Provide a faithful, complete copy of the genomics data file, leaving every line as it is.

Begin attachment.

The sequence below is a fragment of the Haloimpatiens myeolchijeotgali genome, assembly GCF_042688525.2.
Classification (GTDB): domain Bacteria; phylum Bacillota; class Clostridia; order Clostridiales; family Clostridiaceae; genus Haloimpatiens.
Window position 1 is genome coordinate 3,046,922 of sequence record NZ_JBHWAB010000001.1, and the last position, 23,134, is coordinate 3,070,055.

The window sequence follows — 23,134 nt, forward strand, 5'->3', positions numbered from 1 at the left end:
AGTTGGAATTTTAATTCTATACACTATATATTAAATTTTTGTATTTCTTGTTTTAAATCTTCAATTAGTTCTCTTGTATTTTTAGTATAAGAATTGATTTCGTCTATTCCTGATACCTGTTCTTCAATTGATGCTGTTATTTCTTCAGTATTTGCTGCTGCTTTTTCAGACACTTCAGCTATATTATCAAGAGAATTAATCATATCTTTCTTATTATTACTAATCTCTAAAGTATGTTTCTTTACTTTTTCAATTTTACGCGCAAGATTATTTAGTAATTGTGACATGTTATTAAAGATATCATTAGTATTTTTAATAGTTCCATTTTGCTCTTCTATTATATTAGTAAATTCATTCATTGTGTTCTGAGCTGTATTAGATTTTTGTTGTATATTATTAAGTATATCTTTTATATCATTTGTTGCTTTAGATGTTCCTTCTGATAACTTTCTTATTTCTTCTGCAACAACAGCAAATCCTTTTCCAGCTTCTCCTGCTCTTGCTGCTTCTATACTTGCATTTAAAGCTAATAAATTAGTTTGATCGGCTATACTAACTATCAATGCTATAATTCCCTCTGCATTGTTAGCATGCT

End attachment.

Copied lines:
The sequence below is a fragment of the Haloimpatiens myeolchijeotgali genome, assembly GCF_042688525.2.
Classification (GTDB): domain Bacteria; phylum Bacillota; class Clostridia; order Clostridiales; family Clostridiaceae; genus Haloimpatiens.
Window position 1 is genome coordinate 3,046,922 of sequence record NZ_JBHWAB010000001.1, and the last position, 23,134, is coordinate 3,070,055.

The window sequence follows — 23,134 nt, forward strand, 5'->3', positions numbered from 1 at the left end:
AGTTGGAATTTTAATTCTATACACTATATATTAAATTTTTGTATTTCTTGTTTTAAATCTTCAATTAGTTCTCTTGTATTTTTAGTATAAGAATTGATTTCGTCTATTCCTGATACCTGTTCTTCAATTGATGCTGTTATTTCTTCAGTATTTGCTGCTGCTTTTTCAGACACTTCAGCTATATTATCAAGAGAATTAATCATATCTTTCTTATTATTACTAATCTCTAAAGTATGTTTCTTTACTTTTTCAATTTTACGCGCAAGATTATTTAGTAATTGTGACATGTTATTAAAGATATCATTAGTATTTTTAATAGTTCCATTTTGCTCTTCTATTATATTAGTAAATTCATTCATTGTGTTCTGAGCTGTATTAGATTTTTGTTGTATATTATTAAGTATATCTTTTATATCATTTGTTGCTTTAGATGTTCCTTCTGATAACTTTCTTATTTCTTCTGCAACAACAGCAAATCCTTTTCCAGCTTCTCCTGCTCTTGCTGCTTCTATACTTGCATTTAAAGCTAATAAATTAGTTTGATCGGCTATACTAACTATCAATGCTATAATTCCCTCTGCATTGTTAGCATGCT